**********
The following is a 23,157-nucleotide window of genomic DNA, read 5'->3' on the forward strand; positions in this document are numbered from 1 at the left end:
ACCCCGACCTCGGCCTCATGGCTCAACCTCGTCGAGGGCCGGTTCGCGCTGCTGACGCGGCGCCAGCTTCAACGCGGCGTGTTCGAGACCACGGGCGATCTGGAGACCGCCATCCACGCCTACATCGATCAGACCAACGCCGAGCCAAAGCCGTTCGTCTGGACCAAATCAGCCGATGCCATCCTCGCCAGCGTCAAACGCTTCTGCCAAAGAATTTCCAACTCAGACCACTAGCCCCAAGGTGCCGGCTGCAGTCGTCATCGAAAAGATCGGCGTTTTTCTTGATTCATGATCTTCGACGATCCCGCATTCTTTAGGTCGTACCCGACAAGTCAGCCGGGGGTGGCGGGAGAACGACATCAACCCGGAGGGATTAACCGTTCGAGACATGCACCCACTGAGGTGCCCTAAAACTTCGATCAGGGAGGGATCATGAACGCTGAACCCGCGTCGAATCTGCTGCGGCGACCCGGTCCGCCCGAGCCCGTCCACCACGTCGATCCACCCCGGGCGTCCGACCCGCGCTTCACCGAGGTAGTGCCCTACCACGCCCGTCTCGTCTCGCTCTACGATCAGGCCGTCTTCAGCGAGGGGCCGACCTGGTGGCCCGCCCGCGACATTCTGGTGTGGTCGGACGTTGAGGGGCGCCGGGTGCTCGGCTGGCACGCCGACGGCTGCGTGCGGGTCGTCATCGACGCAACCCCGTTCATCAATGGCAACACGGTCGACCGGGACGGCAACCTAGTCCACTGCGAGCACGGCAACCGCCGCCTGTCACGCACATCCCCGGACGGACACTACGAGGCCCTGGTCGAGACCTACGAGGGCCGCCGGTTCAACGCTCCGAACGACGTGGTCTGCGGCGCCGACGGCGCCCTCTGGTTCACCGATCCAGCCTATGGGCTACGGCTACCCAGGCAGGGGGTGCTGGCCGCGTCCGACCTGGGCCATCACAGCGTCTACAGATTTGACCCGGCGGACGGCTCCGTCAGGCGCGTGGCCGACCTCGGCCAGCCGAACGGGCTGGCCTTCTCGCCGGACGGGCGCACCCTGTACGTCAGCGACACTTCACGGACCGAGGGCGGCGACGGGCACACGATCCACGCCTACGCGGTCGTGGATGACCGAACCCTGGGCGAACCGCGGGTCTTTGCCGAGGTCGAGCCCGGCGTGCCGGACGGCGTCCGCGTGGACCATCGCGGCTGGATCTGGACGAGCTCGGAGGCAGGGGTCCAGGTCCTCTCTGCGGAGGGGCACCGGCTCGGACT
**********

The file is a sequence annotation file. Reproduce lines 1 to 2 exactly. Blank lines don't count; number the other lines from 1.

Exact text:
The following is a 23,157-nucleotide window of genomic DNA, read 5'->3' on the forward strand; positions in this document are numbered from 1 at the left end:
ACCCCGACCTCGGCCTCATGGCTCAACCTCGTCGAGGGCCGGTTCGCGCTGCTGACGCGGCGCCAGCTTCAACGCGGCGTGTTCGAGACCACGGGCGATCTGGAGACCGCCATCCACGCCTACATCGATCAGACCAACGCCGAGCCAAAGCCGTTCGTCTGGACCAAATCAGCCGATGCCATCCTCGCCAGCGTCAAACGCTTCTGCCAAAGAATTTCCAACTCAGACCACTAGCCCCAAGGTGCCGGCTGCAGTCGTCATCGAAAAGATCGGCGTTTTTCTTGATTCATGATCTTCGACGATCCCGCATTCTTTAGGTCGTACCCGACAAGTCAGCCGGGGGTGGCGGGAGAACGACATCAACCCGGAGGGATTAACCGTTCGAGACATGCACCCACTGAGGTGCCCTAAAACTTCGATCAGGGAGGGATCATGAACGCTGAACCCGCGTCGAATCTGCTGCGGCGACCCGGTCCGCCCGAGCCCGTCCACCACGTCGATCCACCCCGGGCGTCCGACCCGCGCTTCACCGAGGTAGTGCCCTACCACGCCCGTCTCGTCTCGCTCTACGATCAGGCCGTCTTCAGCGAGGGGCCGACCTGGTGGCCCGCCCGCGACATTCTGGTGTGGTCGGACGTTGAGGGGCGCCGGGTGCTCGGCTGGCACGCCGACGGCTGCGTGCGGGTCGTCATCGACGCAACCCCGTTCATCAATGGCAACACGGTCGACCGGGACGGCAACCTAGTCCACTGCGAGCACGGCAACCGCCGCCTGTCACGCACATCCCCGGACGGACACTACGAGGCCCTGGTCGAGACCTACGAGGGCCGCCGGTTCAACGCTCCGAACGACGTGGTCTGCGGCGCCGACGGCGCCCTCTGGTTCACCGATCCAGCCTATGGGCTACGGCTACCCAGGCAGGGGGTGCTGGCCGCGTCCGACCTGGGCCATCACAGCGTCTACAGATTTGACCCGGCGGACGGCTCCGTCAGGCGCGTGGCCGACCTCGGCCAGCCGAACGGGCTGGCCTTCTCGCCGGACGGGCGCACCCTGTACGTCAGCGACACTTCACGGACCGAGGGCGGCGACGGGCACACGATCCACGCCTACGCGGTCGTGGATGACCGAACCCTGGGCGAACCGCGGGTCTTTGCCGAGGTCGAGCCCGGCGTGCCGGACGGCGTCCGCGTGGACCATCGCGGCTGGATCTGGACGAGCTCGGAGGCAGGGGTCCAGGTCCTCTCTGCGGAGGGGCACCGGCTCGGACT